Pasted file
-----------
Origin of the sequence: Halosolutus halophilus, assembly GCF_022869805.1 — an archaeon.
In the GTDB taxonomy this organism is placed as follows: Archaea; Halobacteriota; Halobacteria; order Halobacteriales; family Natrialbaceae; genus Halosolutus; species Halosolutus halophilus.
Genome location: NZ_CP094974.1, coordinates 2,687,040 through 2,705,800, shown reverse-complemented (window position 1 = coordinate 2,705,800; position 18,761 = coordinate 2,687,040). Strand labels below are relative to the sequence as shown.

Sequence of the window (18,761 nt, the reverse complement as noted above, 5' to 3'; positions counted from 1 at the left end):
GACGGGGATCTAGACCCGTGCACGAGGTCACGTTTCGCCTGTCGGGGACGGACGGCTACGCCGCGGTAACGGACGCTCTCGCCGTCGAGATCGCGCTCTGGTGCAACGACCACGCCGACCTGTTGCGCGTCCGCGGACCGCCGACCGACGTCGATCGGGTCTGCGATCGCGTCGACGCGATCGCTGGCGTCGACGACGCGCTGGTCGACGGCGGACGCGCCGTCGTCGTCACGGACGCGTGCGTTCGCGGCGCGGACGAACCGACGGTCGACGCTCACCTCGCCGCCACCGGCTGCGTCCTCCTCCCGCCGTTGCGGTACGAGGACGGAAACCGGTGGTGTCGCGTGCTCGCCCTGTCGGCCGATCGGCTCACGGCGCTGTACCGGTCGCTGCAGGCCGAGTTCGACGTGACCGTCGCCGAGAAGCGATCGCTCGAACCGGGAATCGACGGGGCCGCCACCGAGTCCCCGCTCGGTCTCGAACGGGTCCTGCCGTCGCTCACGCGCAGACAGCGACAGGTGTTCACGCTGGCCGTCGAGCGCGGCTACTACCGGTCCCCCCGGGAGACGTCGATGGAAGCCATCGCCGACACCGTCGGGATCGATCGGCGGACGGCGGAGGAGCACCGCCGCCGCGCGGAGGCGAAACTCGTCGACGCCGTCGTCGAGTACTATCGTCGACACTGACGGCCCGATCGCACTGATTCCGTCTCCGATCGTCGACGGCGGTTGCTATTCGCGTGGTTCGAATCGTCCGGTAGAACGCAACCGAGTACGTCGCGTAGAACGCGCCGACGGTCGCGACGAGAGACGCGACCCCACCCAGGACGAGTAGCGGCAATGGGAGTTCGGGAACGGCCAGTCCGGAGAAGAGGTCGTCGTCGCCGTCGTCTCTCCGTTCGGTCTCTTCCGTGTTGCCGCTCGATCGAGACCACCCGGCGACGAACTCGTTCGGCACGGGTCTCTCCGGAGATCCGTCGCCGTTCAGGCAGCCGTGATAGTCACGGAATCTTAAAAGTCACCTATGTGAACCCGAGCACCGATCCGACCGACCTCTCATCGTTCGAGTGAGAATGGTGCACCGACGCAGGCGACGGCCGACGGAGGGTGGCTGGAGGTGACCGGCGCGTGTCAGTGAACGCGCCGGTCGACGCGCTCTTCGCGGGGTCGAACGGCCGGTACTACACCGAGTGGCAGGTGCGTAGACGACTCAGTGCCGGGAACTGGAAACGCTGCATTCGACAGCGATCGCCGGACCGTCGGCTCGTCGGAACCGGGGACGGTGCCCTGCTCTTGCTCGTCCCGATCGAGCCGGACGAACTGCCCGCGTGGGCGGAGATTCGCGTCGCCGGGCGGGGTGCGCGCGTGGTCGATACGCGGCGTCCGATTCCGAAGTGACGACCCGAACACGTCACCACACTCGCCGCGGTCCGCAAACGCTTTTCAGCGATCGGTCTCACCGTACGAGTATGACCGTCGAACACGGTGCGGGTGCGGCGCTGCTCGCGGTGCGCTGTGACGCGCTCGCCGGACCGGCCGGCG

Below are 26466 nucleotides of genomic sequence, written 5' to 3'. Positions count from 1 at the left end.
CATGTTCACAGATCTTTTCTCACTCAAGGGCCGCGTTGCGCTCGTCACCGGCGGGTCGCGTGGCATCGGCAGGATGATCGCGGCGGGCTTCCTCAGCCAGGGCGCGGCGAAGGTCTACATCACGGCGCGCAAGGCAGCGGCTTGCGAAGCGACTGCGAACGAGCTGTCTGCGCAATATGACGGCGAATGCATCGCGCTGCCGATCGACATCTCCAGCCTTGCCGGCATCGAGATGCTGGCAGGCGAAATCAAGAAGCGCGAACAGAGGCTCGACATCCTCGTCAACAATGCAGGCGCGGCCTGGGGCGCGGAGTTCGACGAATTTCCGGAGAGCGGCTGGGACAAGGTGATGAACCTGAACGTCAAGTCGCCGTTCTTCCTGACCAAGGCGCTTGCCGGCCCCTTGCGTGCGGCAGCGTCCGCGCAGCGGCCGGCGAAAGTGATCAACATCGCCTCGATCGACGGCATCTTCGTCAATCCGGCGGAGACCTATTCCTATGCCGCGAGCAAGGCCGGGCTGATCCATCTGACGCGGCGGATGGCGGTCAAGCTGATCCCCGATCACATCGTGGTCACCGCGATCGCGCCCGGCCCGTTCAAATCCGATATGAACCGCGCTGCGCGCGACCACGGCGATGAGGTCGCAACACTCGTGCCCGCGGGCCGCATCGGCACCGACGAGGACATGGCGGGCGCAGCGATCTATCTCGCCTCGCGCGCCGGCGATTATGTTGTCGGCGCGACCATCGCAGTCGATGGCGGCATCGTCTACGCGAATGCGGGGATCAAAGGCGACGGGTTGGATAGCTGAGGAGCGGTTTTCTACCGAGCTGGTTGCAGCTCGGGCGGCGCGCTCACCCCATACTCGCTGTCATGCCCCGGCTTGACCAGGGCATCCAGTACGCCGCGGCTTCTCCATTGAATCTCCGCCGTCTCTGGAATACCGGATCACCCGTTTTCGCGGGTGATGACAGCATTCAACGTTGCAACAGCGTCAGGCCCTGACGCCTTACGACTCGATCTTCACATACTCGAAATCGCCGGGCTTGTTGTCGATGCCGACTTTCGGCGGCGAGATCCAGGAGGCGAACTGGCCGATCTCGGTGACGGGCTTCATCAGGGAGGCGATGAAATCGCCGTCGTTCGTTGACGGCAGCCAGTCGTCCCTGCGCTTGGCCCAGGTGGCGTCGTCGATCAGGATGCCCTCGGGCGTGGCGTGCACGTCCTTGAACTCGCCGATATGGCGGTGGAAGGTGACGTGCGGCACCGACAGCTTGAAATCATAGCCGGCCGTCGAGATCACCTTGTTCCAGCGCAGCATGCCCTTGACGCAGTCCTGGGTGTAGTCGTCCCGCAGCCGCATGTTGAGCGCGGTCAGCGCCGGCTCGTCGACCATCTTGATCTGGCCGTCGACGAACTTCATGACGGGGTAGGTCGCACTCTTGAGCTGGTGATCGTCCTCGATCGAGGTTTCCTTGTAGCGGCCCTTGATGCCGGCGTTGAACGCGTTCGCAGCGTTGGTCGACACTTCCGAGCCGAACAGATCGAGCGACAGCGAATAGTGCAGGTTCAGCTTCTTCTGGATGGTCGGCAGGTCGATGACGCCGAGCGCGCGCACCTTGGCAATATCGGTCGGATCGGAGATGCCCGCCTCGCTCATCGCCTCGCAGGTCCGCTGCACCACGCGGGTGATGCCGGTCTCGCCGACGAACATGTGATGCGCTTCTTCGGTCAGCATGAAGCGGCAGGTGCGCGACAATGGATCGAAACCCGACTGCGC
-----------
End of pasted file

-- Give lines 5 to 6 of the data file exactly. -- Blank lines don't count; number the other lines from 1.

GACGGGGATCTAGACCCGTGCACGAGGTCACGTTTCGCCTGTCGGGGACGGACGGCTACGCCGCGGTAACGGACGCTCTCGCCGTCGAGATCGCGCTCTGGTGCAACGACCACGCCGACCTGTTGCGCGTCCGCGGACCGCCGACCGACGTCGATCGGGTCTGCGATCGCGTCGACGCGATCGCTGGCGTCGACGACGCGCTGGTCGACGGCGGACGCGCCGTCGTCGTCACGGACGCGTGCGTTCGCGGCGCGGACGAACCGACGGTCGACGCTCACCTCGCCGCCACCGGCTGCGTCCTCCTCCCGCCGTTGCGGTACGAGGACGGAAACCGGTGGTGTCGCGTGCTCGCCCTGTCGGCCGATCGGCTCACGGCGCTGTACCGGTCGCTGCAGGCCGAGTTCGACGTGACCGTCGCCGAGAAGCGATCGCTCGAACCGGGAATCGACGGGGCCGCCACCGAGTCCCCGCTCGGTCTCGAACGGGTCCTGCCGTCGCTCACGCGCAGACAGCGACAGGTGTTCACGCTGGCCGTCGAGCGCGGCTACTACCGGTCCCCCCGGGAGACGTCGATGGAAGCCATCGCCGACACCGTCGGGATCGATCGGCGGACGGCGGAGGAGCACCGCCGCCGCGCGGAGGCGAAACTCGTCGACGCCGTCGTCGAGTACTATCGTCGACACTGACGGCCCGATCGCACTGATTCCGTCTCCGATCGTCGACGGCGGTTGCTATTCGCGTGGTTCGAATCGTCCGGTAGAACGCAACCGAGTACGTCGCGTAGAACGCGCCGACGGTCGCGACGAGAGACGCGACCCCACCCAGGACGAGTAGCGGCAATGGGAGTTCGGGAACGGCCAGTCCGGAGAAGAGGTCGTCGTCGCCGTCGTCTCTCCGTTCGGTCTCTTCCGTGTTGCCGCTCGATCGAGACCACCCGGCGACGAACTCGTTCGGCACGGGTCTCTCCGGAGATCCGTCGCCGTTCAGGCAGCCGTGATAGTCACGGAATCTTAAAAGTCACCTATGTGAACCCGAGCACCGATCCGACCGACCTCTCATCGTTCGAGTGAGAATGGTGCACCGACGCAGGCGACGGCCGACGGAGGGTGGCTGGAGGTGACCGGCGCGTGTCAGTGAACGCGCCGGTCGACGCGCTCTTCGCGGGGTCGAACGGCCGGTACTACACCGAGTGGCAGGTGCGTAGACGACTCAGTGCCGGGAACTGGAAACGCTGCATTCGACAGCGATCGCCGGACCGTCGGCTCGTCGGAACCGGGGACGGTGCCCTGCTCTTGCTCGTCCCGATCGAGCCGGACGAACTGCCCGCGTGGGCGGAGATTCGCGTCGCCGGGCGGGGTGCGCGCGTGGTCGATACGCGGCGTCCGATTCCGAAGTGACGACCCGAACACGTCACCACACTCGCCGCGGTCCGCAAACGCTTTTCAGCGATCGGTCTCACCGTACGAGTATGACCGTCGAACACGGTGCGGGTGCGGCGCTGCTCGCGGTGCGCTGTGACGCGCTCGCCGGACCGGCCGGCG

Below are 26466 nucleotides of genomic sequence, written 5' to 3'. Positions count from 1 at the left end.